Being overweight puts you at greater risk of serious illness or death from Covid-19, experts say - and now new anti-obesity strategies have been launched around the UK. In Bradford, community schemes to promote healthy lifestyles offers a novel approach to the problem. Dr John Wright of the city's Royal Infirmary explains why radical thinking is necessary. Our complete concentration on Covid-19 has concealed another global pandemic that has been more insidious but much more harmful: obesity. Early in the pandemic, we spotted common patterns in our sickest Covid-19 patients - they were more likely to have diabetes and heart disease and, in particular, to be obese.
The weather in Florida is set fair for the launch of the American space agency's (Nasa) big new Mars rover. The one-tonne Perseverance robot is heading to the Red Planet to search for life and to begin the process of returning rocks to Earth for analysis. An Atlas rocket will send the vehicle on its way from Cape Canaveral Air Force Station. It'll be the third mission despatched to Mars this month, after launches by the UAE and China. Lift-off is timed for the start of a two-hour window that opens at 07:50 local time (12:50 BST; 11:50 GMT). The cruise to Mars takes seven months.
Here are five things you need to know about the coronavirus outbreak this Wednesday evening. We'll have another update for you tomorrow morning. We've heard from Culture Secretary Oliver Dowden, who's said testing is not a "silver bullet" to stop the need for quarantine for people returning from Spain. Heathrow boss John Holland-Kaye wants tests at airports, and again a few days later, as an alternative. While Conservative MP Crispin Blunt thinks a more targeted use of quarantine measures would get more public support than a blanket rule for the whole of Spain.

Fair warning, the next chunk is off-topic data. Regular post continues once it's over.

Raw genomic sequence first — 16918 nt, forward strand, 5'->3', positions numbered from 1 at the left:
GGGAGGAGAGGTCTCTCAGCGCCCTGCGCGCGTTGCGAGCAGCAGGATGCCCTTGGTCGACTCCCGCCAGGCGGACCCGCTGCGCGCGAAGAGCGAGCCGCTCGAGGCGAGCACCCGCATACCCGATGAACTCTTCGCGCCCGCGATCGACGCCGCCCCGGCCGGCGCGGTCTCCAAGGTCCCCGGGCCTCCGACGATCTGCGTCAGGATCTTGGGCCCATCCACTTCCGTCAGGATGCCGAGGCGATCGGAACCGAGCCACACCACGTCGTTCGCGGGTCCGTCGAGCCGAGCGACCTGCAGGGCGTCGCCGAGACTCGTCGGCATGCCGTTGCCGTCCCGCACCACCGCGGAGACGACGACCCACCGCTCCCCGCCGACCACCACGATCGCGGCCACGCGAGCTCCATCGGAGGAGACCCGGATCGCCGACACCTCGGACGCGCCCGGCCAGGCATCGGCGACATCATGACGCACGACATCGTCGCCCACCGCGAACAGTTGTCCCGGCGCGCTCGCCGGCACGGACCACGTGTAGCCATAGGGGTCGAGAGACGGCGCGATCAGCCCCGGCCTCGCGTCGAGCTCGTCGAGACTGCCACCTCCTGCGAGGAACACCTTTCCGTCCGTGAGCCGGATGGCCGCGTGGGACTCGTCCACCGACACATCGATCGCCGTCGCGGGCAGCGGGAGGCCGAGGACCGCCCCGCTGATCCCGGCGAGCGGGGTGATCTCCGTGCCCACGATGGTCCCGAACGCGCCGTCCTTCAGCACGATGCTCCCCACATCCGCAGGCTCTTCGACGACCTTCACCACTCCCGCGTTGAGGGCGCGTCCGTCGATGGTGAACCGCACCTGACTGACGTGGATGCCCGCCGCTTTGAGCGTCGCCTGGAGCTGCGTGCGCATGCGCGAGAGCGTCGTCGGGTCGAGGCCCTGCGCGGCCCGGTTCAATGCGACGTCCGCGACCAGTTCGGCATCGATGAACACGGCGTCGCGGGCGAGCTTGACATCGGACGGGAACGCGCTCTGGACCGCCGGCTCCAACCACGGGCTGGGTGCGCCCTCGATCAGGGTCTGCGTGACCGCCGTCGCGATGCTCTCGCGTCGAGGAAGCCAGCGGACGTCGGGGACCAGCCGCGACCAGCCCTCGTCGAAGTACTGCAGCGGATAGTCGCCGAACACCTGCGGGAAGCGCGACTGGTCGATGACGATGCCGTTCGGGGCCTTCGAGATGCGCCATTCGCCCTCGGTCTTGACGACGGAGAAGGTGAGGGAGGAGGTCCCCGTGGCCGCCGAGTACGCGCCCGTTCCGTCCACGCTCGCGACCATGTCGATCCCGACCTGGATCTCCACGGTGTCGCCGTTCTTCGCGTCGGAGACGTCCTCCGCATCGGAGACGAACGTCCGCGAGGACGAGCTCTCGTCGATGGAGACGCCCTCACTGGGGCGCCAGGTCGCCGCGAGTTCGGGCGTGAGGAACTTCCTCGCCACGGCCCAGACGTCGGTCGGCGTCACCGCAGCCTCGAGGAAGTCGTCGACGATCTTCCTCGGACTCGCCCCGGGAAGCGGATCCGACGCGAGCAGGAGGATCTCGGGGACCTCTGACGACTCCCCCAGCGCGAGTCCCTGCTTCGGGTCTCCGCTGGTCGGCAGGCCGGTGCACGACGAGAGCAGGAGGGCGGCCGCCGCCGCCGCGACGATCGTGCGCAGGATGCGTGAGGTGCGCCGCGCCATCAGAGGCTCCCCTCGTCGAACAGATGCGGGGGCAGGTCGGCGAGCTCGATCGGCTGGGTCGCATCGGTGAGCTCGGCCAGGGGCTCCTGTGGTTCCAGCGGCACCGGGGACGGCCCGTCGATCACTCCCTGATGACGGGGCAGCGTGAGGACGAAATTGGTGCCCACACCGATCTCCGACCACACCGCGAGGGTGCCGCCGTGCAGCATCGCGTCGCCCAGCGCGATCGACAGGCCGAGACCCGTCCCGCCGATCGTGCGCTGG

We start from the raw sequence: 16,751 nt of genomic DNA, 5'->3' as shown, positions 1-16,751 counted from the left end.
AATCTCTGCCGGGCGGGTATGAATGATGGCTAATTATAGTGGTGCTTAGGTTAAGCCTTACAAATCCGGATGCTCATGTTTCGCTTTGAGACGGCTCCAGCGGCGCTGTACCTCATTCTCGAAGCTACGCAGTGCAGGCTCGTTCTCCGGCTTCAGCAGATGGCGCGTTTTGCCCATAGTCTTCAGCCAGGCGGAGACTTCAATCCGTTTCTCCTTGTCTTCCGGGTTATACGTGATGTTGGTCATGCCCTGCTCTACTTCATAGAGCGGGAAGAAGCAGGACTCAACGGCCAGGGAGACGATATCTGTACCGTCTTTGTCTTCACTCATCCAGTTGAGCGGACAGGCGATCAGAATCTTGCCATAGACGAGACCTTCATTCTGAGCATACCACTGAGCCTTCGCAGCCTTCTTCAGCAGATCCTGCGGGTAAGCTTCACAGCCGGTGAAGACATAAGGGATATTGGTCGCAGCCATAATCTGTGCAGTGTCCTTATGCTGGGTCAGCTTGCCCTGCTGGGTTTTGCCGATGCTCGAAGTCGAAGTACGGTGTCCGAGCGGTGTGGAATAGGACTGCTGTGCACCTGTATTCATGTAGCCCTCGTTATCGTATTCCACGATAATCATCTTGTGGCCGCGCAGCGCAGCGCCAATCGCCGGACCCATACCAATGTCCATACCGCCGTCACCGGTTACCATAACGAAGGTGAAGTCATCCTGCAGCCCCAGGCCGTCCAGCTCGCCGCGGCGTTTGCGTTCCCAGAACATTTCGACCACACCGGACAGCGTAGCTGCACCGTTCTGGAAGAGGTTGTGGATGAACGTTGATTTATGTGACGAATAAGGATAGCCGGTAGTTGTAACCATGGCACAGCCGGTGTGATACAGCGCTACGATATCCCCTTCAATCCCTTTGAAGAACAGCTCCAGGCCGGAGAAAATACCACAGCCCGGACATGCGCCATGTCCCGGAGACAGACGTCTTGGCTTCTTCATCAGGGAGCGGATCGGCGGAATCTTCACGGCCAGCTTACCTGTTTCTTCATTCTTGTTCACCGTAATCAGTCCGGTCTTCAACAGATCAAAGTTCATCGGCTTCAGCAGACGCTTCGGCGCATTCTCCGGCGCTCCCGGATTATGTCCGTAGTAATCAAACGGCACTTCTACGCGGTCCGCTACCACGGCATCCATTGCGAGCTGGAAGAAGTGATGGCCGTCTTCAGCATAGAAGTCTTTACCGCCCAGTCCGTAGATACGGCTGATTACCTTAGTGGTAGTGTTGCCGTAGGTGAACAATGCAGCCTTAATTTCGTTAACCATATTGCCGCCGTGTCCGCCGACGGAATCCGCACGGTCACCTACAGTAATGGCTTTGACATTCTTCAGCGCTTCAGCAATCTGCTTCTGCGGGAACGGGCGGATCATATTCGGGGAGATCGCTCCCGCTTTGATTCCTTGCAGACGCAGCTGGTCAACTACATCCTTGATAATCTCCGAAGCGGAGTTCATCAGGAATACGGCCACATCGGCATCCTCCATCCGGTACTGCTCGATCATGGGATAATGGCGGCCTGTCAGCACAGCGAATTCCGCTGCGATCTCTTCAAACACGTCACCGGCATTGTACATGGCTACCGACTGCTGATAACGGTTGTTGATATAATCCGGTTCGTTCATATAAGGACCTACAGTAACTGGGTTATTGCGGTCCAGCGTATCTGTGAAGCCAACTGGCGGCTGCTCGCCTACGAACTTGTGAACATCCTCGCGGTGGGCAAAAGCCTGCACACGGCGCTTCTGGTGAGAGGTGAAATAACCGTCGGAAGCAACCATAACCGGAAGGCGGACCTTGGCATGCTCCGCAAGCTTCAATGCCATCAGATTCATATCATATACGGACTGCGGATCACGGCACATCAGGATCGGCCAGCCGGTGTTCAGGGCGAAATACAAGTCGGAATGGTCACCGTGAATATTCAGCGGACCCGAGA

A small chunk of Mars will be heading home when the US space agency launches its latest rover mission on Thursday. Nasa's Perseverance robot will carry with it a meteorite that originated on the Red Planet and which, until now, has been lodged in the collection of London's Natural History Museum (NHM). The rock's known properties will act as a calibration target to benchmark the workings of a rover instrument. It will give added confidence to any discoveries the robot might make. This will be particularly important if Perseverance stumbles across something that hints at the presence of past life on the planet - one of the mission's great quests.
Nasa's Perseverance rover, due to launch to Mars this summer, will search an ancient crater lake for signs of past life. But if biology ever emerged on the Red Planet, how will scientists recognise it? Here, mission scientist Ken Williford explains what they're looking for. Today, Mars is hostile to life. It's too cold for water to stay liquid on the surface, and the thin atmosphere lets through high levels of radiation, potentially sterilising the upper part of the soil. Some 3.5 billion years ago or more, water with a near-neutral pH was present on the surface.